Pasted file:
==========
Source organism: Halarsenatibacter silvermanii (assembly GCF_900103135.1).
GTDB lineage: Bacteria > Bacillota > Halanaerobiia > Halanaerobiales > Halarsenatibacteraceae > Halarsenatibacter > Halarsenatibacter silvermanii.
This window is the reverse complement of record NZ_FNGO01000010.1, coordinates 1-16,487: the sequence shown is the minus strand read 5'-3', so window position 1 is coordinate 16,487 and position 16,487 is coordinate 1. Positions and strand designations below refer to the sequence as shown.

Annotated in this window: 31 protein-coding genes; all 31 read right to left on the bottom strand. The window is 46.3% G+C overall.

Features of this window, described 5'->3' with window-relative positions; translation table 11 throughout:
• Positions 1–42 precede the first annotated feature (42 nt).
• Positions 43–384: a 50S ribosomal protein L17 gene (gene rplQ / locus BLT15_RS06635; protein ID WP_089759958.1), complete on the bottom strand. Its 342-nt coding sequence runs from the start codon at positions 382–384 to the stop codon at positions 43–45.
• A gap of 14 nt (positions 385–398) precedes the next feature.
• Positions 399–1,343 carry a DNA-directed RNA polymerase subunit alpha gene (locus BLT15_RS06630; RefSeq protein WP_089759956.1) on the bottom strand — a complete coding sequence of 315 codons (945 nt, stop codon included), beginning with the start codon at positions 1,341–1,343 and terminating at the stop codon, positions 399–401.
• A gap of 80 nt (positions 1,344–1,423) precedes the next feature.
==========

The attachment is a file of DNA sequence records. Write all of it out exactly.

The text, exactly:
Source organism: Halarsenatibacter silvermanii (assembly GCF_900103135.1).
GTDB lineage: Bacteria > Bacillota > Halanaerobiia > Halanaerobiales > Halarsenatibacteraceae > Halarsenatibacter > Halarsenatibacter silvermanii.
This window is the reverse complement of record NZ_FNGO01000010.1, coordinates 1-16,487: the sequence shown is the minus strand read 5'-3', so window position 1 is coordinate 16,487 and position 16,487 is coordinate 1. Positions and strand designations below refer to the sequence as shown.

Annotated in this window: 31 protein-coding genes; all 31 read right to left on the bottom strand. The window is 46.3% G+C overall.

Features of this window, described 5'->3' with window-relative positions; translation table 11 throughout:
• Positions 1–42 precede the first annotated feature (42 nt).
• Positions 43–384: a 50S ribosomal protein L17 gene (gene rplQ / locus BLT15_RS06635; protein ID WP_089759958.1), complete on the bottom strand. Its 342-nt coding sequence runs from the start codon at positions 382–384 to the stop codon at positions 43–45.
• A gap of 14 nt (positions 385–398) precedes the next feature.
• Positions 399–1,343 carry a DNA-directed RNA polymerase subunit alpha gene (locus BLT15_RS06630; RefSeq protein WP_089759956.1) on the bottom strand — a complete coding sequence of 315 codons (945 nt, stop codon included), beginning with the start codon at positions 1,341–1,343 and terminating at the stop codon, positions 399–401.
• A gap of 80 nt (positions 1,344–1,423) precedes the next feature.